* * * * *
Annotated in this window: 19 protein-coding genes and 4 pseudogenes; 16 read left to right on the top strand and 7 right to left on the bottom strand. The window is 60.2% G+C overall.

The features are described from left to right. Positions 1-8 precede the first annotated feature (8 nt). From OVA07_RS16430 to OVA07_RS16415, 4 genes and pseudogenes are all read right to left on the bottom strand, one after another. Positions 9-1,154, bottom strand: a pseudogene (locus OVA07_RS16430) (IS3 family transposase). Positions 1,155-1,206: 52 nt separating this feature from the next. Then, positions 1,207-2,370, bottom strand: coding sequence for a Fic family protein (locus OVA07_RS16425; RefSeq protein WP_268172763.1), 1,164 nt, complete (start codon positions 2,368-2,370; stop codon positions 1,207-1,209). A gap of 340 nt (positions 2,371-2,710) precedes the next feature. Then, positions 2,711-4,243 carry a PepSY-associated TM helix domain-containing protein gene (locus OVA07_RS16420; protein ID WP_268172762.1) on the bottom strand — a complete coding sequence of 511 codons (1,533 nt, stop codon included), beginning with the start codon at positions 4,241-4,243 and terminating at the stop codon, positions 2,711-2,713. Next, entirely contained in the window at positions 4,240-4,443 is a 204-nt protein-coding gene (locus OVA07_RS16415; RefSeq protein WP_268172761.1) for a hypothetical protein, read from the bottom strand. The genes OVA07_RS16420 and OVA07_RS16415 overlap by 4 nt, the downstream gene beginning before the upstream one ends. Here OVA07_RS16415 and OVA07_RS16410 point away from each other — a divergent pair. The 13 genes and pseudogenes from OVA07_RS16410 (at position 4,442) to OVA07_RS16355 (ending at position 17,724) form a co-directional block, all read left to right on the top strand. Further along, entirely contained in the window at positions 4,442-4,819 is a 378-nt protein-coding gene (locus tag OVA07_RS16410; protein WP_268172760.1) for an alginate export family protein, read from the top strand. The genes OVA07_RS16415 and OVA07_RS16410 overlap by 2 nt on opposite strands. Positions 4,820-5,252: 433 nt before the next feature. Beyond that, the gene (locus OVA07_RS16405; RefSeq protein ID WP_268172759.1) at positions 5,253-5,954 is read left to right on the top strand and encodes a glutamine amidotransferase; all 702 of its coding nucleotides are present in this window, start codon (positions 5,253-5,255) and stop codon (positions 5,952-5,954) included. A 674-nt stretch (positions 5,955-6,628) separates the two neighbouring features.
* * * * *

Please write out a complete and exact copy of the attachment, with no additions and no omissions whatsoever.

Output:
Annotated in this window: 19 protein-coding genes and 4 pseudogenes; 16 read left to right on the top strand and 7 right to left on the bottom strand. The window is 60.2% G+C overall.

The features are described from left to right. Positions 1-8 precede the first annotated feature (8 nt). From OVA07_RS16430 to OVA07_RS16415, 4 genes and pseudogenes are all read right to left on the bottom strand, one after another. Positions 9-1,154, bottom strand: a pseudogene (locus OVA07_RS16430) (IS3 family transposase). Positions 1,155-1,206: 52 nt separating this feature from the next. Then, positions 1,207-2,370, bottom strand: coding sequence for a Fic family protein (locus OVA07_RS16425; RefSeq protein WP_268172763.1), 1,164 nt, complete (start codon positions 2,368-2,370; stop codon positions 1,207-1,209). A gap of 340 nt (positions 2,371-2,710) precedes the next feature. Then, positions 2,711-4,243 carry a PepSY-associated TM helix domain-containing protein gene (locus OVA07_RS16420; protein ID WP_268172762.1) on the bottom strand — a complete coding sequence of 511 codons (1,533 nt, stop codon included), beginning with the start codon at positions 4,241-4,243 and terminating at the stop codon, positions 2,711-2,713. Next, entirely contained in the window at positions 4,240-4,443 is a 204-nt protein-coding gene (locus OVA07_RS16415; RefSeq protein WP_268172761.1) for a hypothetical protein, read from the bottom strand. The genes OVA07_RS16420 and OVA07_RS16415 overlap by 4 nt, the downstream gene beginning before the upstream one ends. Here OVA07_RS16415 and OVA07_RS16410 point away from each other — a divergent pair. The 13 genes and pseudogenes from OVA07_RS16410 (at position 4,442) to OVA07_RS16355 (ending at position 17,724) form a co-directional block, all read left to right on the top strand. Further along, entirely contained in the window at positions 4,442-4,819 is a 378-nt protein-coding gene (locus tag OVA07_RS16410; protein WP_268172760.1) for an alginate export family protein, read from the top strand. The genes OVA07_RS16415 and OVA07_RS16410 overlap by 2 nt on opposite strands. Positions 4,820-5,252: 433 nt before the next feature. Beyond that, the gene (locus OVA07_RS16405; RefSeq protein ID WP_268172759.1) at positions 5,253-5,954 is read left to right on the top strand and encodes a glutamine amidotransferase; all 702 of its coding nucleotides are present in this window, start codon (positions 5,253-5,255) and stop codon (positions 5,952-5,954) included. A 674-nt stretch (positions 5,955-6,628) separates the two neighbouring features.